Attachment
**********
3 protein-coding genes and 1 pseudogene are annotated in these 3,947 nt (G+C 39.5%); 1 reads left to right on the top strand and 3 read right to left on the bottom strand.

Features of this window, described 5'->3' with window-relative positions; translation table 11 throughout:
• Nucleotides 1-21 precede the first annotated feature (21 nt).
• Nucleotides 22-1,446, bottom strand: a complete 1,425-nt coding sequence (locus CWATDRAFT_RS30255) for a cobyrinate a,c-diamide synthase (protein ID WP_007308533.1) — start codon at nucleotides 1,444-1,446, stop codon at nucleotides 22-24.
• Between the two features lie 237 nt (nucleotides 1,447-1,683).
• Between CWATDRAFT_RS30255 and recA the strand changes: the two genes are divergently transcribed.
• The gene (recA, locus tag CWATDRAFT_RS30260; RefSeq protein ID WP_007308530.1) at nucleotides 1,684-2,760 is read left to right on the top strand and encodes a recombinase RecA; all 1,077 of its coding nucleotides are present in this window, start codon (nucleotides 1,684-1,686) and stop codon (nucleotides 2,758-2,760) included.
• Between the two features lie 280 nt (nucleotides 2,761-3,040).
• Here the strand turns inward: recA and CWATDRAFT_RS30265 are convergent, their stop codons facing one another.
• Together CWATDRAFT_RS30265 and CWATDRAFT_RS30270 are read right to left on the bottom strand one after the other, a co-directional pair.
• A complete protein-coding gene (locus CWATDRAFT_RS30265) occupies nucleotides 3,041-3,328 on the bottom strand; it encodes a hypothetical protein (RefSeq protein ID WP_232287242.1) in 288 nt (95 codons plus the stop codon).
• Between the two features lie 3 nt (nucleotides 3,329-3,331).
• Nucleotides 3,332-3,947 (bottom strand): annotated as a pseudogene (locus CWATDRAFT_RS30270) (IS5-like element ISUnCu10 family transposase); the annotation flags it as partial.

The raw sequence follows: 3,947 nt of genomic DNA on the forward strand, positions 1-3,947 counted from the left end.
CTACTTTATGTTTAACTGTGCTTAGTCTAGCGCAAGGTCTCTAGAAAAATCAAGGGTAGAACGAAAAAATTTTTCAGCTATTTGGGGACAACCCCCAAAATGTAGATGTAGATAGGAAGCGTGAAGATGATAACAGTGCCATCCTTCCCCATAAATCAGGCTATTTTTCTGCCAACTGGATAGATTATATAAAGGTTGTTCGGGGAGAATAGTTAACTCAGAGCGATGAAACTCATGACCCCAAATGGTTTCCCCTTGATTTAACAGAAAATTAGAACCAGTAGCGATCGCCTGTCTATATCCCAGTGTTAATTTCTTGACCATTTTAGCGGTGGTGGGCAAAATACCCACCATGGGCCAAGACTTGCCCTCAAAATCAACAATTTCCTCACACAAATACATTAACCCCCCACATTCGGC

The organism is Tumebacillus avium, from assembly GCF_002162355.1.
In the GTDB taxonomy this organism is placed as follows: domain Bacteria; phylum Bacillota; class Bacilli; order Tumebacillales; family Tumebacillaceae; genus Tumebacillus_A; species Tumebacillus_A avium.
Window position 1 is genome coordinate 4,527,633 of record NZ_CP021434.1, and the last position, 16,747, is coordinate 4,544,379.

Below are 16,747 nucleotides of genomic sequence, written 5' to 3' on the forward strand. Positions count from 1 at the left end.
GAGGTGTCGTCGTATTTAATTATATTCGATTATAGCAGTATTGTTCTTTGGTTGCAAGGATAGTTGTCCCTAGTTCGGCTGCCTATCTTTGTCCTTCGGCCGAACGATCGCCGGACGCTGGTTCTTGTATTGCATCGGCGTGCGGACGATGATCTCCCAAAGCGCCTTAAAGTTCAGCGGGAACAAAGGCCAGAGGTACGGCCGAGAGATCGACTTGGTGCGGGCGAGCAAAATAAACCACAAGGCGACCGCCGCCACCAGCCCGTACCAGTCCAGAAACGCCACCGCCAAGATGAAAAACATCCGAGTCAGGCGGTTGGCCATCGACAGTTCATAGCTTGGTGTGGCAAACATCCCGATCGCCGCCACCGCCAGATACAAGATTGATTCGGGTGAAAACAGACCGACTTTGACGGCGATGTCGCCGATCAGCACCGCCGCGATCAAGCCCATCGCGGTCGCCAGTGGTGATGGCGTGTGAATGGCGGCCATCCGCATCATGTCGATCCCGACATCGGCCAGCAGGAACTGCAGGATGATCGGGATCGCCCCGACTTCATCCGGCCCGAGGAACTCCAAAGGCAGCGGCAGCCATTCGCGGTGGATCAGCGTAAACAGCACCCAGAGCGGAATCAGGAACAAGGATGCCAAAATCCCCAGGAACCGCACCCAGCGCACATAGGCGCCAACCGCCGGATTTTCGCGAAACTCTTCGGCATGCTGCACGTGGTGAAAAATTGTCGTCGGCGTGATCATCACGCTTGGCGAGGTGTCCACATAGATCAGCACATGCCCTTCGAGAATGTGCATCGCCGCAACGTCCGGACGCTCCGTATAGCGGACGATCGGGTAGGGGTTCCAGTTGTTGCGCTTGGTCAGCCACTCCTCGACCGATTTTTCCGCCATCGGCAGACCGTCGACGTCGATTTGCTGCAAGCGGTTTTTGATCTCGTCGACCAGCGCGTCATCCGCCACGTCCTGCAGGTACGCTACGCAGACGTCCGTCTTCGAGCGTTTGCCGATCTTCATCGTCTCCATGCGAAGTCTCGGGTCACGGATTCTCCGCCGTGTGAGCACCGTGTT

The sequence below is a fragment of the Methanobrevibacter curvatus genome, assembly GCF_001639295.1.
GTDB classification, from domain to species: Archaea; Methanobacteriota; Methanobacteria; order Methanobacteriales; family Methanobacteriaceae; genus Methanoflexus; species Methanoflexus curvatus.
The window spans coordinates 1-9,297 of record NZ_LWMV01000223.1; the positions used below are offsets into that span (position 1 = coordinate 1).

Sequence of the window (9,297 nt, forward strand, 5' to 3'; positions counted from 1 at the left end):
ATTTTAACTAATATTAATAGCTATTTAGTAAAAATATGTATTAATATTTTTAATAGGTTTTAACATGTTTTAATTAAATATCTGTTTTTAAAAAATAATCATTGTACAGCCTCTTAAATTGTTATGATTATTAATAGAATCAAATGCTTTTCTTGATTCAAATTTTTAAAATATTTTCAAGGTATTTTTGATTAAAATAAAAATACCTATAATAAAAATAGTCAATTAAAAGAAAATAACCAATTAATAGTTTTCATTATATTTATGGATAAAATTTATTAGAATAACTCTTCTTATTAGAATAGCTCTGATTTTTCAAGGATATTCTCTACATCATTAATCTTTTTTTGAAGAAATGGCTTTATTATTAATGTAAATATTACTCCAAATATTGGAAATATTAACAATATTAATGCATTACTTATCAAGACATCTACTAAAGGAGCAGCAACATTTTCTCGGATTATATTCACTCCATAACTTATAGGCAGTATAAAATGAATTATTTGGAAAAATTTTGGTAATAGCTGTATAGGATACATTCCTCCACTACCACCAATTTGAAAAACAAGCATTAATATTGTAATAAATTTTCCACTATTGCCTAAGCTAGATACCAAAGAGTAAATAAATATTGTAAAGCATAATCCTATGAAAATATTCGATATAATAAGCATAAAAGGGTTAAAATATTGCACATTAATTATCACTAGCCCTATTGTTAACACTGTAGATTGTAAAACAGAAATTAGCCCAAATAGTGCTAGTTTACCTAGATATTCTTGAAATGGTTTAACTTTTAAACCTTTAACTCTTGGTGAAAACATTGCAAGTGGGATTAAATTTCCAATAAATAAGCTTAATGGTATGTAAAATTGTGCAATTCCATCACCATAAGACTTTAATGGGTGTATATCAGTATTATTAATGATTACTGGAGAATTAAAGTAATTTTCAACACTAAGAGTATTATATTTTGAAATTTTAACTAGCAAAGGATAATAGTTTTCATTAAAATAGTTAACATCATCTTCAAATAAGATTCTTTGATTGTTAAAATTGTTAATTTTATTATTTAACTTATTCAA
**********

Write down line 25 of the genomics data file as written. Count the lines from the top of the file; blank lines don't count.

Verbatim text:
ATTTTAACTAATATTAATAGCTATTTAGTAAAAATATGTATTAATATTTTTAATAGGTTTTAACATGTTTTAATTAAATATCTGTTTTTAAAAAATAATCATTGTACAGCCTCTTAAATTGTTATGATTATTAATAGAATCAAATGCTTTTCTTGATTCAAATTTTTAAAATATTTTCAAGGTATTTTTGATTAAAATAAAAATACCTATAATAAAAATAGTCAATTAAAAGAAAATAACCAATTAATAGTTTTCATTATATTTATGGATAAAATTTATTAGAATAACTCTTCTTATTAGAATAGCTCTGATTTTTCAAGGATATTCTCTACATCATTAATCTTTTTTTGAAGAAATGGCTTTATTATTAATGTAAATATTACTCCAAATATTGGAAATATTAACAATATTAATGCATTACTTATCAAGACATCTACTAAAGGAGCAGCAACATTTTCTCGGATTATATTCACTCCATAACTTATAGGCAGTATAAAATGAATTATTTGGAAAAATTTTGGTAATAGCTGTATAGGATACATTCCTCCACTACCACCAATTTGAAAAACAAGCATTAATATTGTAATAAATTTTCCACTATTGCCTAAGCTAGATACCAAAGAGTAAATAAATATTGTAAAGCATAATCCTATGAAAATATTCGATATAATAAGCATAAAAGGGTTAAAATATTGCACATTAATTATCACTAGCCCTATTGTTAACACTGTAGATTGTAAAACAGAAATTAGCCCAAATAGTGCTAGTTTACCTAGATATTCTTGAAATGGTTTAACTTTTAAACCTTTAACTCTTGGTGAAAACATTGCAAGTGGGATTAAATTTCCAATAAATAAGCTTAATGGTATGTAAAATTGTGCAATTCCATCACCATAAGACTTTAATGGGTGTATATCAGTATTATTAATGATTACTGGAGAATTAAAGTAATTTTCAACACTAAGAGTATTATATTTTGAAATTTTAACTAGCAAAGGATAATAGTTTTCATTAAAATAGTTAACATCATCTTCAAATAAGATTCTTTGATTGTTAAAATTGTTAATTTTATTATTTAACTTATTCAA